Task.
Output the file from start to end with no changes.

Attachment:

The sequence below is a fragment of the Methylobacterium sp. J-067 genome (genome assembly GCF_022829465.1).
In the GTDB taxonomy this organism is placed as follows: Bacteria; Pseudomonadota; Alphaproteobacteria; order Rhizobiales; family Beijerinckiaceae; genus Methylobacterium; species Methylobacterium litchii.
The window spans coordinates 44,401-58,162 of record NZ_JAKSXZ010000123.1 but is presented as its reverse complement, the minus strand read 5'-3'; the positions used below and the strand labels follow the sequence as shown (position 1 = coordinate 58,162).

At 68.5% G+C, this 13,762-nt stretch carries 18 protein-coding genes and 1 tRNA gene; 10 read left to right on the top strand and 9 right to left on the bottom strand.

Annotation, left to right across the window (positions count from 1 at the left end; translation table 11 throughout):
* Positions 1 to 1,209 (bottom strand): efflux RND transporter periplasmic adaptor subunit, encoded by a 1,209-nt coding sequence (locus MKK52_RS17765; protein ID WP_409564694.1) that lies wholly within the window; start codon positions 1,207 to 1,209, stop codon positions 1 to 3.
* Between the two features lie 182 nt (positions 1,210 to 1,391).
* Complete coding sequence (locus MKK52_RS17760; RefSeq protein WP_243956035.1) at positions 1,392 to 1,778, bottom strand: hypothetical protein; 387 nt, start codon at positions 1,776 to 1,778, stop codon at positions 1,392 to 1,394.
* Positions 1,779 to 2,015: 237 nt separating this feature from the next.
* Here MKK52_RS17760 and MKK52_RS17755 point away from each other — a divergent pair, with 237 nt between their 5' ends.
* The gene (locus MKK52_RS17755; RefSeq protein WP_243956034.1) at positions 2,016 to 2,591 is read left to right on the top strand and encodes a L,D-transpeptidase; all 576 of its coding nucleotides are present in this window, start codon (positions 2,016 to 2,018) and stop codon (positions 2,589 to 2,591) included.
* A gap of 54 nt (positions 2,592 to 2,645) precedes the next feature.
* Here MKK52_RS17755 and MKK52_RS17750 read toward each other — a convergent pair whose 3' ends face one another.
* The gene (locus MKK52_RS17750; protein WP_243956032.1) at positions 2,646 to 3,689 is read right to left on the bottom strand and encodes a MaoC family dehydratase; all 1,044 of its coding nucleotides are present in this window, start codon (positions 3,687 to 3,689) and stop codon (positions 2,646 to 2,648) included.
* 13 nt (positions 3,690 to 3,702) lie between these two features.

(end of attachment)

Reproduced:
The sequence below is a fragment of the Methylobacterium sp. J-067 genome (genome assembly GCF_022829465.1).
In the GTDB taxonomy this organism is placed as follows: Bacteria; Pseudomonadota; Alphaproteobacteria; order Rhizobiales; family Beijerinckiaceae; genus Methylobacterium; species Methylobacterium litchii.
The window spans coordinates 44,401-58,162 of record NZ_JAKSXZ010000123.1 but is presented as its reverse complement, the minus strand read 5'-3'; the positions used below and the strand labels follow the sequence as shown (position 1 = coordinate 58,162).

At 68.5% G+C, this 13,762-nt stretch carries 18 protein-coding genes and 1 tRNA gene; 10 read left to right on the top strand and 9 right to left on the bottom strand.

Annotation, left to right across the window (positions count from 1 at the left end; translation table 11 throughout):
* Positions 1 to 1,209 (bottom strand): efflux RND transporter periplasmic adaptor subunit, encoded by a 1,209-nt coding sequence (locus MKK52_RS17765; protein ID WP_409564694.1) that lies wholly within the window; start codon positions 1,207 to 1,209, stop codon positions 1 to 3.
* Between the two features lie 182 nt (positions 1,210 to 1,391).
* Complete coding sequence (locus MKK52_RS17760; RefSeq protein WP_243956035.1) at positions 1,392 to 1,778, bottom strand: hypothetical protein; 387 nt, start codon at positions 1,776 to 1,778, stop codon at positions 1,392 to 1,394.
* Positions 1,779 to 2,015: 237 nt separating this feature from the next.
* Here MKK52_RS17760 and MKK52_RS17755 point away from each other — a divergent pair, with 237 nt between their 5' ends.
* The gene (locus MKK52_RS17755; RefSeq protein WP_243956034.1) at positions 2,016 to 2,591 is read left to right on the top strand and encodes a L,D-transpeptidase; all 576 of its coding nucleotides are present in this window, start codon (positions 2,016 to 2,018) and stop codon (positions 2,589 to 2,591) included.
* A gap of 54 nt (positions 2,592 to 2,645) precedes the next feature.
* Here MKK52_RS17755 and MKK52_RS17750 read toward each other — a convergent pair whose 3' ends face one another.
* The gene (locus MKK52_RS17750; protein WP_243956032.1) at positions 2,646 to 3,689 is read right to left on the bottom strand and encodes a MaoC family dehydratase; all 1,044 of its coding nucleotides are present in this window, start codon (positions 3,687 to 3,689) and stop codon (positions 2,646 to 2,648) included.
* 13 nt (positions 3,690 to 3,702) lie between these two features.